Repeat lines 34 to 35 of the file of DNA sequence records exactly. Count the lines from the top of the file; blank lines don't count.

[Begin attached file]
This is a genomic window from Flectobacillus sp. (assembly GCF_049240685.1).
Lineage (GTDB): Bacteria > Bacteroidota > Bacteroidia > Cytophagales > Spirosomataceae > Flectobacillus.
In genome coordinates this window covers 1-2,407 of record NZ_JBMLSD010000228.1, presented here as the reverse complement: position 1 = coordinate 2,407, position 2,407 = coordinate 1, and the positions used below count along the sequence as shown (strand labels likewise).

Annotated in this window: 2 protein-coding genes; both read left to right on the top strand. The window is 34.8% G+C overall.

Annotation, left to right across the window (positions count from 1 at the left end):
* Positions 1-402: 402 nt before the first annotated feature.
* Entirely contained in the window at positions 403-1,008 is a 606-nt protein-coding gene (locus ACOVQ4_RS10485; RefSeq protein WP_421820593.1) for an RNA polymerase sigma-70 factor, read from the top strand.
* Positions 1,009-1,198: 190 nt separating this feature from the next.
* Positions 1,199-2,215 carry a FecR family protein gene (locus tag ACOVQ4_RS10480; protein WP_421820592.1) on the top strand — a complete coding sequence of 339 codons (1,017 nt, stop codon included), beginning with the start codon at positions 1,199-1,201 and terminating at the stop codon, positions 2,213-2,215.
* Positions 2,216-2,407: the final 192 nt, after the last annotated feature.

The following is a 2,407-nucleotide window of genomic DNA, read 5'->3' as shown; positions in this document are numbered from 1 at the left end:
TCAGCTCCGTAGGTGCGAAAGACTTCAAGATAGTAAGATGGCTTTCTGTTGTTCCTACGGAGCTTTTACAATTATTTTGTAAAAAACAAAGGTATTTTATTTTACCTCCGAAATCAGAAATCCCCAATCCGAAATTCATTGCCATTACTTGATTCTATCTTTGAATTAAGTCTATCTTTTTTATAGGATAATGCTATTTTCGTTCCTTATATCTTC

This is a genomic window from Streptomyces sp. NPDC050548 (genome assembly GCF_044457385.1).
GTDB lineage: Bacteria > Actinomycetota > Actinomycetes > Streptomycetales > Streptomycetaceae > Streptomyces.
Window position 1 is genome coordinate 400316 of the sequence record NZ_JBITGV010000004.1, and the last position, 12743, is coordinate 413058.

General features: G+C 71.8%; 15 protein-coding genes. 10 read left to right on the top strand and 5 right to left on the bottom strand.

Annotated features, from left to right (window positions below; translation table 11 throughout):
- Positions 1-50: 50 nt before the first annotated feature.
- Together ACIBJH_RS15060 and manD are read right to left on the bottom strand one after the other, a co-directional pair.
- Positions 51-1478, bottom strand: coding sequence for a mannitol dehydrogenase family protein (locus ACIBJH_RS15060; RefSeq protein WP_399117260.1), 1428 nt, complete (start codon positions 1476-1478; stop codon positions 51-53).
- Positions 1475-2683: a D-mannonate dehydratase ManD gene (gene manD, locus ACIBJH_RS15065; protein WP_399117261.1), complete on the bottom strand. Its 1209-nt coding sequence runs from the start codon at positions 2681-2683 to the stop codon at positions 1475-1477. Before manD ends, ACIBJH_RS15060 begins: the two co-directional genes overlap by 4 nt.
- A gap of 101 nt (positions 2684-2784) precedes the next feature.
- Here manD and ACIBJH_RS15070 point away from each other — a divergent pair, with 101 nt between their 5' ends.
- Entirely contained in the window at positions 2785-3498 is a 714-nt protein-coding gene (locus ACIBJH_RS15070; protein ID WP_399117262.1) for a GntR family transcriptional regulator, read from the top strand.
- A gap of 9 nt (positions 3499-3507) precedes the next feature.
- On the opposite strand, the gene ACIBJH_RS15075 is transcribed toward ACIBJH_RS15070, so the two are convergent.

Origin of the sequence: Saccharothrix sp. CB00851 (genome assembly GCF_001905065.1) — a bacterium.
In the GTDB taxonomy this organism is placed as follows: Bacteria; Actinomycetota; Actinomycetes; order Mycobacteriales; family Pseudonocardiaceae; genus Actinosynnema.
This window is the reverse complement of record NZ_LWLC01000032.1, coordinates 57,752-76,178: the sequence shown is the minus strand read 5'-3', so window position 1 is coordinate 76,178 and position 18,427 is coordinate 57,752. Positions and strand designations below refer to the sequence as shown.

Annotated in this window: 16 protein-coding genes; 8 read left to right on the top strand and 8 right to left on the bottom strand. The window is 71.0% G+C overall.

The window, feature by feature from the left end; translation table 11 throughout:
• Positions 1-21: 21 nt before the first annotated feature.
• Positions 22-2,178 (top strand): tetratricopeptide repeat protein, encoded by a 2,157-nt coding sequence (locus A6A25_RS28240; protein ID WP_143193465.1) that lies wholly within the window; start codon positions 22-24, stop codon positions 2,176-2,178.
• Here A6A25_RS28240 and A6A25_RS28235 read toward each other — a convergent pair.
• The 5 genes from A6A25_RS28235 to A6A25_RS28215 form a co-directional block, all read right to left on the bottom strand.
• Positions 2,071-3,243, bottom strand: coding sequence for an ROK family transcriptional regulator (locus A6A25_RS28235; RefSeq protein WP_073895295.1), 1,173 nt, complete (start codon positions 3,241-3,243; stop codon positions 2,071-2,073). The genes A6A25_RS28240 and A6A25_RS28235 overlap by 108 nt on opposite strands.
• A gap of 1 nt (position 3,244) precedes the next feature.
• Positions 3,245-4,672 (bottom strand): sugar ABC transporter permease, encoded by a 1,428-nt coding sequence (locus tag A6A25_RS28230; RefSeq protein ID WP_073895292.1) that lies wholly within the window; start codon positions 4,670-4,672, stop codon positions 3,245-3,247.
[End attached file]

• Here A6A25_RS28240 and A6A25_RS28235 read toward each other — a convergent pair.
• The 5 genes from A6A25_RS28235 to A6A25_RS28215 form a co-directional block, all read right to left on the bottom strand.